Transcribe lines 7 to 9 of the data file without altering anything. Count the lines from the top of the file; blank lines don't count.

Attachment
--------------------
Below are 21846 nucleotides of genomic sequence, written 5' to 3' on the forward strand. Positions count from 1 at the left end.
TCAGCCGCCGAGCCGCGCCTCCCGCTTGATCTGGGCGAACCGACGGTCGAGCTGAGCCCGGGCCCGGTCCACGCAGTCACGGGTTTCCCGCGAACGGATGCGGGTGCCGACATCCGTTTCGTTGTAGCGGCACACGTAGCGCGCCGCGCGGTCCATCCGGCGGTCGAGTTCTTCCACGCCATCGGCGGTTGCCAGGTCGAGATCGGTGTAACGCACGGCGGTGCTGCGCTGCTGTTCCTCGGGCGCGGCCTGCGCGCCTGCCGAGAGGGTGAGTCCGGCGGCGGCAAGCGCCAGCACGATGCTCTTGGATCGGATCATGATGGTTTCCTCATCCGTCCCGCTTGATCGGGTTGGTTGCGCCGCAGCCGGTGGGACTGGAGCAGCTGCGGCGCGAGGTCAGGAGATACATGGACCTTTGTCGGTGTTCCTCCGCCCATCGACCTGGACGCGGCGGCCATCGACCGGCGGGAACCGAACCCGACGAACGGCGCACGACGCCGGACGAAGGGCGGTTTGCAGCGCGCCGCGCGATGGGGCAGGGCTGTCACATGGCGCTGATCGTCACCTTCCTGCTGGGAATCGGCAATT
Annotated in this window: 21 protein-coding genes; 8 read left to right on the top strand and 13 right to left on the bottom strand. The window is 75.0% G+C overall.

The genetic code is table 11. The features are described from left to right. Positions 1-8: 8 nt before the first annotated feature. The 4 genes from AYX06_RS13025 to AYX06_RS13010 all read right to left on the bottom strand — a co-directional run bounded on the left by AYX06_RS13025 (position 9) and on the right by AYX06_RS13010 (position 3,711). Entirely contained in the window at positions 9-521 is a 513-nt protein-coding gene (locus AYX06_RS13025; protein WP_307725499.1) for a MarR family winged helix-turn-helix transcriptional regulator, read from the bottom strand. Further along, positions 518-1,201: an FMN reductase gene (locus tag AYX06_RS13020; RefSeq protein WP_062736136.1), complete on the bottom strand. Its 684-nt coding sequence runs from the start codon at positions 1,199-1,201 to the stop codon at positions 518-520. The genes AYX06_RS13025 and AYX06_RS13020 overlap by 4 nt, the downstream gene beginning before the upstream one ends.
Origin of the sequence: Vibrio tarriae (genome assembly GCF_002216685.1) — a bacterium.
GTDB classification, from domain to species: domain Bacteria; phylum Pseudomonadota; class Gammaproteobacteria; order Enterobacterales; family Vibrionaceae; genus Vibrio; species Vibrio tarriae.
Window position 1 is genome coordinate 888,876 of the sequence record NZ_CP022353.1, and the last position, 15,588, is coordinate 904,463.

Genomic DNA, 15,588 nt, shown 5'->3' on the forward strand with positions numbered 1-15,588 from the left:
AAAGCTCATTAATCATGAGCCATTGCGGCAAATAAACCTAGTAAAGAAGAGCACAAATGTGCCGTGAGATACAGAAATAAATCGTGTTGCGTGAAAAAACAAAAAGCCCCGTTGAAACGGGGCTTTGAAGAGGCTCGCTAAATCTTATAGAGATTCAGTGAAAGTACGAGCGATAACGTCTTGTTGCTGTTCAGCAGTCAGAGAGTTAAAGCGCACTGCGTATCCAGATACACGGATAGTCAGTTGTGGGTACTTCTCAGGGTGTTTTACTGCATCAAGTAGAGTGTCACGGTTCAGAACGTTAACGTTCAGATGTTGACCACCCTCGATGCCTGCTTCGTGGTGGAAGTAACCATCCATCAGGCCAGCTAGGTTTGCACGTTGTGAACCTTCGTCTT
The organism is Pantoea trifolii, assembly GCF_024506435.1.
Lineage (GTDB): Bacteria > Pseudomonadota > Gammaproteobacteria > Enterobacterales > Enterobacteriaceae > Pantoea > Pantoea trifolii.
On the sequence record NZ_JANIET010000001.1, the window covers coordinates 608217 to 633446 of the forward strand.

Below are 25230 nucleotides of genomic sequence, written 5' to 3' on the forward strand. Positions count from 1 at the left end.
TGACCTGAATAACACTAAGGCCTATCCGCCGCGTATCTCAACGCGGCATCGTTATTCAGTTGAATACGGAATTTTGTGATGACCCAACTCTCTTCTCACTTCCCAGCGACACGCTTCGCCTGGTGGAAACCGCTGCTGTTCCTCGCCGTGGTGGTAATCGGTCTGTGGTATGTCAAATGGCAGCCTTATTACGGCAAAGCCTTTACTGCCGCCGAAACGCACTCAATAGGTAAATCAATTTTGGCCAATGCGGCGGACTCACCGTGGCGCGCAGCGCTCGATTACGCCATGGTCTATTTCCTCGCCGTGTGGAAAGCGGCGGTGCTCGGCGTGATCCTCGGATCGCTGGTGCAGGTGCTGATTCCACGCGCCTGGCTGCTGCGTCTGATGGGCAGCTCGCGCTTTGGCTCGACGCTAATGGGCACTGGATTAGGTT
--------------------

Window position 1 is genome coordinate 888,876 of the sequence record NZ_CP022353.1, and the last position, 15,588, is coordinate 904,463.

Genomic DNA, 15,588 nt, shown 5'->3' on the forward strand with positions numbered 1-15,588 from the left:
AAAGCTCATTAATCATGAGCCATTGCGGCAAATAAACCTAGTAAAGAAGAGCACAAATGTGCCGTGAGATACAGAAATAAATCGTGTTGCGTGAAAAAACAAAAAGCCCCGTTGAAACGGGGCTTTGAAGAGGCTCGCTAAATCTTATAGAGATTCAGTGAAAGTACGAGCGATAACGTCTTGTTGCTGTTCAGCAGTCAGAGAGTTAAAGCGCACTGCGTATCCAGATACACGGATAGTCAGTTGTGGGTACTTCTCAGGGTGTTTTACTGCATCAAGTAGAGTGTCACGGTTCAGAACGTTAACGTTCAGATGTTGACCACCCTCGATGCCTGCTTCGTGGTGGAAGTAACCATCCATCAGGCCAGCTAGGTTTGCACGTTGTGAACCTTCGTCTT